Competition for talent has revived in the legal market after a brief lull during the pandemic, with pay levels on the rise. US law firms are still exerting pressure on the market, with newly qualified salaries hitting £170,000-£180,000 and other City firms are assessing how to compete at these levels, with other law firms experiencing the ‘ripple effect’ in their own market. However, our analysis of the accounts of the top 50 law firms for the 2021-2022 year suggests that law firms are managing these pressures effectively.
An optimistic outlook
The top 50 firms’ accounts filed at Companies House show that law firms largely kept staff costs under control for the year to Spring 2022. They rose 7%, but with headcount increasing by 4% for fee-earners and 3% for support staff, the average increase per head was much lower. Despite the headlines on associate salaries, there is no evidence that law firms were allowing the war for talent to get the better of their cost discipline.
However, this was a period of relatively benign inflationary pressure. The impact of the war in Ukraine on food and energy prices was only just being felt at the end of this period and the long term impact was not yet clear, and central banks were only just starting to consider raising interest rates. The rapid acceleration in the subsequent months has prompted rising pay demands across the public and private sector and the legal sector has not been immune.
The hiring boom explained
Equally, these figures for the year 2021-2022 need to be viewed in the context of a reopening economy. In many cases, law firms had experienced low levels of staff turnover during the pandemic and as the future became more certain a number of individuals sought alternative firms to work at or, following the experience of the pandemic, left the legal sector completely. This led a lot of firms to enter the recruitment market to replace people who had left.
This hiring boom appears to have started in the 2022 calendar year with a surge in partner hires. A report from recruitment consultancy Edwards Gibson showed a near-record 480 partner hires completed in 2022, compared to an average of 441 partner hires per annum over the past decade.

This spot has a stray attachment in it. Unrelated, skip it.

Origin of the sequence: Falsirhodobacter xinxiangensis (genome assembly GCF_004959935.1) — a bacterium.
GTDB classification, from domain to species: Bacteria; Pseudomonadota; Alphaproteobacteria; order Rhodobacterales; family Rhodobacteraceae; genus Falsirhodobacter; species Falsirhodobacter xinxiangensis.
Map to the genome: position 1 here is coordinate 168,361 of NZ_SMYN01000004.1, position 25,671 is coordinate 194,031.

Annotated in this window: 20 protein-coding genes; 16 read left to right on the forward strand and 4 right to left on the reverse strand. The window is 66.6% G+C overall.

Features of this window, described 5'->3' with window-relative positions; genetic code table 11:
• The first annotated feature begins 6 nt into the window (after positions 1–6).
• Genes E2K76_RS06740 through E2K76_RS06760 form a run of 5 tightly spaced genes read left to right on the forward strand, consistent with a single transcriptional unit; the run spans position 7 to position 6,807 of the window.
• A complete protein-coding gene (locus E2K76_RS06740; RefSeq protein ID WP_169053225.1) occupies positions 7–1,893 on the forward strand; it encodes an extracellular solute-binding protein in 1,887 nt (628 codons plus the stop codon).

Equally, there is evidence that UK law firms have been forced to respond to higher cost of living pressures and competitive threats later in 2022. Bird & Bird, for example, gave its new lawyers a 24% pay rise. Firms have also had to cope with a shift in lifestyle expectations post-pandemic, with increasing demands for home-working. There are reports of senior women looking to move to smaller firms for better treatment and shorter hours. As the world opened up post pandemic the balance of power between the firms and their employees shifted significantly in favour of the latter and is only now starting to be clawed back.
A boom in hiring, plus rising pay demands will have raised costs for law firms at a time when some will be feeling that demand for legal services looks increasingly fragile. Deal activity is struggling in the face of economic uncertainty, rising interest rates and stubbornly high inflation.
As such, higher costs could collide with weaker revenue growth in the year ahead. However, the accounts for the 2021-2022 year should give some reassurance that law firms are adept at managing their staff costs in different environments. They were not shy about taking decisive action during the pandemic and should ensure they continue to act should they come under further pressure in the months ahead.
Annual Top 50 analysis 2021-22
In collaboration with Law.com, Evelyn Partners analysed the latest set of filed accounts for the top 50 UK law firms for the year to 31 March 22.